New Media Rights files comments with the Federal Communications Commission on wireless service interruptions

New Media Rights filed comments April 30 with the Federal Communications Commission regarding intentional interruption of wireless services. This follows the August 2011 incident where BART chose to interrupt wireless services at its stations. This incident raised serious concerns regarding the authority of governmental agencies and other non-carrier third parties to disrupt wireless networks. The FCC opened a regulatory proceeding to review the issue.

Read our entire comment by clicking here!

Our comment identifies major problems associated with wireless service shutdowns, especially for consumers of wireless services.  We highlight ambiguity in the Communications Act of 1934 that leaves uncertain the responsibilities of third parties such as BART that are not obligated by a federal license. These third parties may, similar to BART, try to use this ambiguity in the future to exercise unilateral authority over shutting off wireless networks in a particular premises under its control by merely cutting off power to the receivers or transmitters used for reception of wireless networks on its premises.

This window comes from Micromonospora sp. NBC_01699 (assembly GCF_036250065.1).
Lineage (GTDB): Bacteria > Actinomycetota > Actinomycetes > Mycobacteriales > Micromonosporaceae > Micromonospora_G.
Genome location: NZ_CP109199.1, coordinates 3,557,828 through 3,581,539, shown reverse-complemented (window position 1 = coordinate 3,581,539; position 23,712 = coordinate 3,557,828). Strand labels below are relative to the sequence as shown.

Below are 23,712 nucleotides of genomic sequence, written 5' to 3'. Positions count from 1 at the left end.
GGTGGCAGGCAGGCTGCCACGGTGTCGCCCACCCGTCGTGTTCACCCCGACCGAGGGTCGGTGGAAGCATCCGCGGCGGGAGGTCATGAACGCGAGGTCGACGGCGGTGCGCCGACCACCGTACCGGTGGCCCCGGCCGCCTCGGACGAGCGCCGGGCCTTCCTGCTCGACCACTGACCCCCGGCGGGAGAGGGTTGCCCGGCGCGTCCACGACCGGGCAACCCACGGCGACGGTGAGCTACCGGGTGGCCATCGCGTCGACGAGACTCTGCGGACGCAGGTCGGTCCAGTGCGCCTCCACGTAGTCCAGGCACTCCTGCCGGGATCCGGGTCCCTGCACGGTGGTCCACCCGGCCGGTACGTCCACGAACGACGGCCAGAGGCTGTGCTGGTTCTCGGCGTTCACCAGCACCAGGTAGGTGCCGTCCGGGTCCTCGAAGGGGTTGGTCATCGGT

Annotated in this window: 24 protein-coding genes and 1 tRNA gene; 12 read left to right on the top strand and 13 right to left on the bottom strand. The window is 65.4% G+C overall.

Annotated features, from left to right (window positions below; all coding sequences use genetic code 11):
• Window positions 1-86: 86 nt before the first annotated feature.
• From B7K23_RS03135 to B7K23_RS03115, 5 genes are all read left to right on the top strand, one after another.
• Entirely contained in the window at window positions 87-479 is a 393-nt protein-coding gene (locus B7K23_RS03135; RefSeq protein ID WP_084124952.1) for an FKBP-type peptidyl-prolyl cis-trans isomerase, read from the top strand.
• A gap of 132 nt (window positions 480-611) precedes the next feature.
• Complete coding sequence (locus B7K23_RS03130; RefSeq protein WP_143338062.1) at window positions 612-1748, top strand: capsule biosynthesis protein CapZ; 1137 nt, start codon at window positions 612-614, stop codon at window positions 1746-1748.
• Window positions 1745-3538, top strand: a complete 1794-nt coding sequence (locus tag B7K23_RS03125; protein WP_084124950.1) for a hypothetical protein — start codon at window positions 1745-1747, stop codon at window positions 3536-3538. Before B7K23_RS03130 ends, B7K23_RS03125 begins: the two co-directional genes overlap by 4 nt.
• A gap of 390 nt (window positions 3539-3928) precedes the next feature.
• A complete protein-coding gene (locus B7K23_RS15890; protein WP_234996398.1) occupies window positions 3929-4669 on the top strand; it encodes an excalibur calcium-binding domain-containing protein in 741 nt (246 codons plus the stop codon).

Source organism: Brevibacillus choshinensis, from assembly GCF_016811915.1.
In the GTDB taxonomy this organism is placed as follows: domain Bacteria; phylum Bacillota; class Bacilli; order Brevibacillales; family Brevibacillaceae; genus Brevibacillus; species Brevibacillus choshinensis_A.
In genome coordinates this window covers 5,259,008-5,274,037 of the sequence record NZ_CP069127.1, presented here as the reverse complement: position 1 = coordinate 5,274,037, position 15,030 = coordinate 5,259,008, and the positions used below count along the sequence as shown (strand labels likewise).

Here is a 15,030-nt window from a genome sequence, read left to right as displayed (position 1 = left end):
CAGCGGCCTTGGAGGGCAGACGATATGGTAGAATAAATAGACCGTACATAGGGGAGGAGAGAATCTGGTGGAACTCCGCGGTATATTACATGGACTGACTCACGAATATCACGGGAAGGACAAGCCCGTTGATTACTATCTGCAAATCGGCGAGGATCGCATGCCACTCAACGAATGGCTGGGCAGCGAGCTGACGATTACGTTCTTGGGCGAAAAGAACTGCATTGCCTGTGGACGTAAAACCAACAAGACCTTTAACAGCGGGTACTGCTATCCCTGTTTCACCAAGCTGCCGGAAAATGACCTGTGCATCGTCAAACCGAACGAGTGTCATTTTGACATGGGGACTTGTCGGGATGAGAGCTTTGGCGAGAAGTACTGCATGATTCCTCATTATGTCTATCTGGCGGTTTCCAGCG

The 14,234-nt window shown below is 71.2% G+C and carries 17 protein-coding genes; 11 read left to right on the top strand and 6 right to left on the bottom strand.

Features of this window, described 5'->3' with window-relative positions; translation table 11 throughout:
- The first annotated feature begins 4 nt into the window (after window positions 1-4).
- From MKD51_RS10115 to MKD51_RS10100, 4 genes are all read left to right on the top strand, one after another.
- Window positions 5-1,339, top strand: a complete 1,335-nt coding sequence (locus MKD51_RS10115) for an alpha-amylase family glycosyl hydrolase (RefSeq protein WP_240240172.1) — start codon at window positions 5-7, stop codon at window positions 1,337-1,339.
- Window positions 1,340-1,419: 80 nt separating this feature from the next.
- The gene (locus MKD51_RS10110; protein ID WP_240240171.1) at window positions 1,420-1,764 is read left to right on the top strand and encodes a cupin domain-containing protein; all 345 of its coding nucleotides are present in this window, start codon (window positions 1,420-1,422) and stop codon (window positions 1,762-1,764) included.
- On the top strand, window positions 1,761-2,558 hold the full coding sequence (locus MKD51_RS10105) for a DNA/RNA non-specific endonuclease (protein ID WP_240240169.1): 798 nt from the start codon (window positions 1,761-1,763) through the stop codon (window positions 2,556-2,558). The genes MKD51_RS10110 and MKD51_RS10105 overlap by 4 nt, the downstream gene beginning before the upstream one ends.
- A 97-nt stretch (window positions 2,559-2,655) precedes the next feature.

Our comment urges the Commission to clarify that such government agencies and third parties are covered under the provisions of the Communications Act. We provide an array of less intrusive solutions to protecting public safety, including emphasizing the need to strengthen emergency communications as well as to clarify the power of the FCC, state commissions, and courts to authorize wireless shutdowns in the future.

In particular, we want to thank our fellow Shruti Joshi, for her able assistance in preparing this comment.

Photo Credit: "End of the Line" by Flickr user Wha'ppen under Creative Commons Non-Commercial Share-Alike 2.0 license

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